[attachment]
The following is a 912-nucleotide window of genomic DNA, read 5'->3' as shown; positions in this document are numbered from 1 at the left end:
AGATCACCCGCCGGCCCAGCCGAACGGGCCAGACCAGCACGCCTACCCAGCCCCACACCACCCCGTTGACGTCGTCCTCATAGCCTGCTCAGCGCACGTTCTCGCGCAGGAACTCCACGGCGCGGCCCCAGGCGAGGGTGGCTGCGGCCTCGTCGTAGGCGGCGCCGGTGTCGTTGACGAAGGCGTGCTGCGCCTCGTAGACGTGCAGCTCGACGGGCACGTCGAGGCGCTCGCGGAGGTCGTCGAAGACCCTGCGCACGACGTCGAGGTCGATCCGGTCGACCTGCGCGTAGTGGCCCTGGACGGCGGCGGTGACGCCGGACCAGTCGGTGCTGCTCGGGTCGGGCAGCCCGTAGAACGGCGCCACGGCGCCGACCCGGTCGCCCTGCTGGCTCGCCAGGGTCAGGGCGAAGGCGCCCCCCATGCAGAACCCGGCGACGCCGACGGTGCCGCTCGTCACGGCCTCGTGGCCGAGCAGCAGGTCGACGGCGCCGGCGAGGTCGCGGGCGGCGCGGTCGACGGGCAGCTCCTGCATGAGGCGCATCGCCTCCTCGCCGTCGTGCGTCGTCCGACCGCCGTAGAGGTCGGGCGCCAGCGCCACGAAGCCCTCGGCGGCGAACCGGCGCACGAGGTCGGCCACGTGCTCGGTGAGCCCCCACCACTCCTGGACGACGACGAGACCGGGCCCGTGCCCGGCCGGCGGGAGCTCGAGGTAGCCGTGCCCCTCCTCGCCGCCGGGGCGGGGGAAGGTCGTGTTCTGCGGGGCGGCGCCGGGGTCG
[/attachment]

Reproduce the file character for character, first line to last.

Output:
The following is a 912-nucleotide window of genomic DNA, read 5'->3' as shown; positions in this document are numbered from 1 at the left end:
AGATCACCCGCCGGCCCAGCCGAACGGGCCAGACCAGCACGCCTACCCAGCCCCACACCACCCCGTTGACGTCGTCCTCATAGCCTGCTCAGCGCACGTTCTCGCGCAGGAACTCCACGGCGCGGCCCCAGGCGAGGGTGGCTGCGGCCTCGTCGTAGGCGGCGCCGGTGTCGTTGACGAAGGCGTGCTGCGCCTCGTAGACGTGCAGCTCGACGGGCACGTCGAGGCGCTCGCGGAGGTCGTCGAAGACCCTGCGCACGACGTCGAGGTCGATCCGGTCGACCTGCGCGTAGTGGCCCTGGACGGCGGCGGTGACGCCGGACCAGTCGGTGCTGCTCGGGTCGGGCAGCCCGTAGAACGGCGCCACGGCGCCGACCCGGTCGCCCTGCTGGCTCGCCAGGGTCAGGGCGAAGGCGCCCCCCATGCAGAACCCGGCGACGCCGACGGTGCCGCTCGTCACGGCCTCGTGGCCGAGCAGCAGGTCGACGGCGCCGGCGAGGTCGCGGGCGGCGCGGTCGACGGGCAGCTCCTGCATGAGGCGCATCGCCTCCTCGCCGTCGTGCGTCGTCCGACCGCCGTAGAGGTCGGGCGCCAGCGCCACGAAGCCCTCGGCGGCGAACCGGCGCACGAGGTCGGCCACGTGCTCGGTGAGCCCCCACCACTCCTGGACGACGACGAGACCGGGCCCGTGCCCGGCCGGCGGGAGCTCGAGGTAGCCGTGCCCCTCCTCGCCGCCGGGGCGGGGGAAGGTCGTGTTCTGCGGGGCGGCGCCGGGGTCG